PECOTA projects Beltran for a -6 FRAA in right field, which will eat into his offensive value, but he’ll probably see some significant time at DH. Right field figures to be a timeshare between Beltran and Soriano, with Gardner (barring a trade) and Ellsbury in left and center, respectively, and Ichiro filling in as a pinch runner and defensive substitute for the right fielders. (Vernon Wells is…also on the team.) Save for a few early seasons in Kansas City and his 2008 with the Mets, Beltran has never been an ironman—his nickname should be “balky knees”—but he’s no Nick Johnson, either. Since returning from his second knee surgery in July of 2010, Beltran has had only one DL stint, missing the minimum 15 days for a wrist strain in 2011. He’s two 2011 plate appearances away from a three-season 600-PA streak, despite serving as an everyday outfielder in St. Louis. As he nears 40, the breakdown risk rises, but rotating through—and eventually occupying—the DH slot should help keep him healthy.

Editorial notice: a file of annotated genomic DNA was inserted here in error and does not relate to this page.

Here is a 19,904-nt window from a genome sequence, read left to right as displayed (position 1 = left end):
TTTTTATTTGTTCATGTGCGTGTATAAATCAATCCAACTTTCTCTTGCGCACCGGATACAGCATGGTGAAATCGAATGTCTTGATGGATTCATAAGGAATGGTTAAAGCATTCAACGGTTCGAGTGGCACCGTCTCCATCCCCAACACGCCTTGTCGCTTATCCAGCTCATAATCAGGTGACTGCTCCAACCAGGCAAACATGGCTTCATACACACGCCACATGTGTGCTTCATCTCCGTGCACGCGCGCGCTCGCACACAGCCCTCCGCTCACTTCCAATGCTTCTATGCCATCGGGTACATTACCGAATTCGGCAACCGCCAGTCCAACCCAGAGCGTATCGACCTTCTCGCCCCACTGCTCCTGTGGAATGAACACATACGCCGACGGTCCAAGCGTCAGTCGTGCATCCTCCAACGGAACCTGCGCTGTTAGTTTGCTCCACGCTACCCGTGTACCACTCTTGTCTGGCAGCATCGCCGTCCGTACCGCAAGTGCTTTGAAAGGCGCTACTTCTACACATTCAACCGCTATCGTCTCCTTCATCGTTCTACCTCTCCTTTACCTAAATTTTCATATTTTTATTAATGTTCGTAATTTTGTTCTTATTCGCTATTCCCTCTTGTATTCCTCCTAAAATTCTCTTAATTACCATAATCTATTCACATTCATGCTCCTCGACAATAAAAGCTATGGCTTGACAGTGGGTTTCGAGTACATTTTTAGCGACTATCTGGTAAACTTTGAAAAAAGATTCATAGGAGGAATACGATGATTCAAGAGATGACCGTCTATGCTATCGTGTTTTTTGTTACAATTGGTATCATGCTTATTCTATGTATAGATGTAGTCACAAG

Between Beltran, Soriano, McCann, and Jeter, the Yankees have plenty of players who are going to need days off and days at DH, and finding times to use Ichiro and Wells will take some finessing. And the 2016 logjam potential is terrifying: by then, the Yankees will be paying a 33-year-old McCann, a 36-year-old Teixeira, a 39-year-old Beltran, and a 40-year-old Alex Rodriguez, and it’s tough to imagine at least two of those guys wearing a glove. By late next season, the average age of the eight members of the lineup we know about now will be 34. Old lineups are nothing new for the Yankees—in 2012, their position players had an average age of 32.7, and they won 95 games. But last season, we saw how hoarding veterans can backfire. As long as the Yankees keep putting together their teams this way, they’ll have to accept the possibility of a season-long injury stack. And because they’ve signed so many qualifying offer free agents, they won’t have a pick in next season’s draft until the second round, which will make it that much harder for them to escape this cycle.